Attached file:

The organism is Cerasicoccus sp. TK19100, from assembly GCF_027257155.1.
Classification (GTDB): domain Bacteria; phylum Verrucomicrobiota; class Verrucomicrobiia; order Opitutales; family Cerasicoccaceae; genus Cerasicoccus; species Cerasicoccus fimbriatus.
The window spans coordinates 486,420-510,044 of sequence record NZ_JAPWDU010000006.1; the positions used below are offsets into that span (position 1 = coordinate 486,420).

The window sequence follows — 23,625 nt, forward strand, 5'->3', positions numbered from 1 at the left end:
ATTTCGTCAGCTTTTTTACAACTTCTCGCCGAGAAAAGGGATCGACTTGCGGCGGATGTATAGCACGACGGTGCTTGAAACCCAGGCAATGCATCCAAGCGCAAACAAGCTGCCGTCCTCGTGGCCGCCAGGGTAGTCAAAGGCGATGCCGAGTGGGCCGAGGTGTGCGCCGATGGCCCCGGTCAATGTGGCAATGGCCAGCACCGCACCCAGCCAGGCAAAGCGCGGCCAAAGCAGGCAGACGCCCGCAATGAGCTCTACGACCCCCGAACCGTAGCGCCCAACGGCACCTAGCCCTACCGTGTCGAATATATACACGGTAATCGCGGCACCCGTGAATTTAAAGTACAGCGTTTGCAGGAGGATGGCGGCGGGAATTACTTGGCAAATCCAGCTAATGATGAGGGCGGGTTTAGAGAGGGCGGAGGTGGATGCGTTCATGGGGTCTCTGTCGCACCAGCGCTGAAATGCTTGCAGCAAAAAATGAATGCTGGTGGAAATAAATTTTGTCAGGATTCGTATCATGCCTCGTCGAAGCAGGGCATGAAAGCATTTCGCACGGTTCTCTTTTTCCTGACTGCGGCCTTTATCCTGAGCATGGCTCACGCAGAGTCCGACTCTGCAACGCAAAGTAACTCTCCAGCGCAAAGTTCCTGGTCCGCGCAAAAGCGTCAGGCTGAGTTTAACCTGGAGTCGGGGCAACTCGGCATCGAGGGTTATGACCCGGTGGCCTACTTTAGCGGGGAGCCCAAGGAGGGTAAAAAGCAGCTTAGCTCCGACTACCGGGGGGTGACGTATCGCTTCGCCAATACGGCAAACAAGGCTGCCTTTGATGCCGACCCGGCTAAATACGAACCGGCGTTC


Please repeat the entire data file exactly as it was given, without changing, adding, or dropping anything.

The organism is Cerasicoccus sp. TK19100, from assembly GCF_027257155.1.
Classification (GTDB): domain Bacteria; phylum Verrucomicrobiota; class Verrucomicrobiia; order Opitutales; family Cerasicoccaceae; genus Cerasicoccus; species Cerasicoccus fimbriatus.
The window spans coordinates 486,420-510,044 of sequence record NZ_JAPWDU010000006.1; the positions used below are offsets into that span (position 1 = coordinate 486,420).

The window sequence follows — 23,625 nt, forward strand, 5'->3', positions numbered from 1 at the left end:
ATTTCGTCAGCTTTTTTACAACTTCTCGCCGAGAAAAGGGATCGACTTGCGGCGGATGTATAGCACGACGGTGCTTGAAACCCAGGCAATGCATCCAAGCGCAAACAAGCTGCCGTCCTCGTGGCCGCCAGGGTAGTCAAAGGCGATGCCGAGTGGGCCGAGGTGTGCGCCGATGGCCCCGGTCAATGTGGCAATGGCCAGCACCGCACCCAGCCAGGCAAAGCGCGGCCAAAGCAGGCAGACGCCCGCAATGAGCTCTACGACCCCCGAACCGTAGCGCCCAACGGCACCTAGCCCTACCGTGTCGAATATATACACGGTAATCGCGGCACCCGTGAATTTAAAGTACAGCGTTTGCAGGAGGATGGCGGCGGGAATTACTTGGCAAATCCAGCTAATGATGAGGGCGGGTTTAGAGAGGGCGGAGGTGGATGCGTTCATGGGGTCTCTGTCGCACCAGCGCTGAAATGCTTGCAGCAAAAAATGAATGCTGGTGGAAATAAATTTTGTCAGGATTCGTATCATGCCTCGTCGAAGCAGGGCATGAAAGCATTTCGCACGGTTCTCTTTTTCCTGACTGCGGCCTTTATCCTGAGCATGGCTCACGCAGAGTCCGACTCTGCAACGCAAAGTAACTCTCCAGCGCAAAGTTCCTGGTCCGCGCAAAAGCGTCAGGCTGAGTTTAACCTGGAGTCGGGGCAACTCGGCATCGAGGGTTATGACCCGGTGGCCTACTTTAGCGGGGAGCCCAAGGAGGGTAAAAAGCAGCTTAGCTCCGACTACCGGGGGGTGACGTATCGCTTCGCCAATACGGCAAACAAGGCTGCCTTTGATGCCGACCCGGCTAAATACGAACCGGCGTTC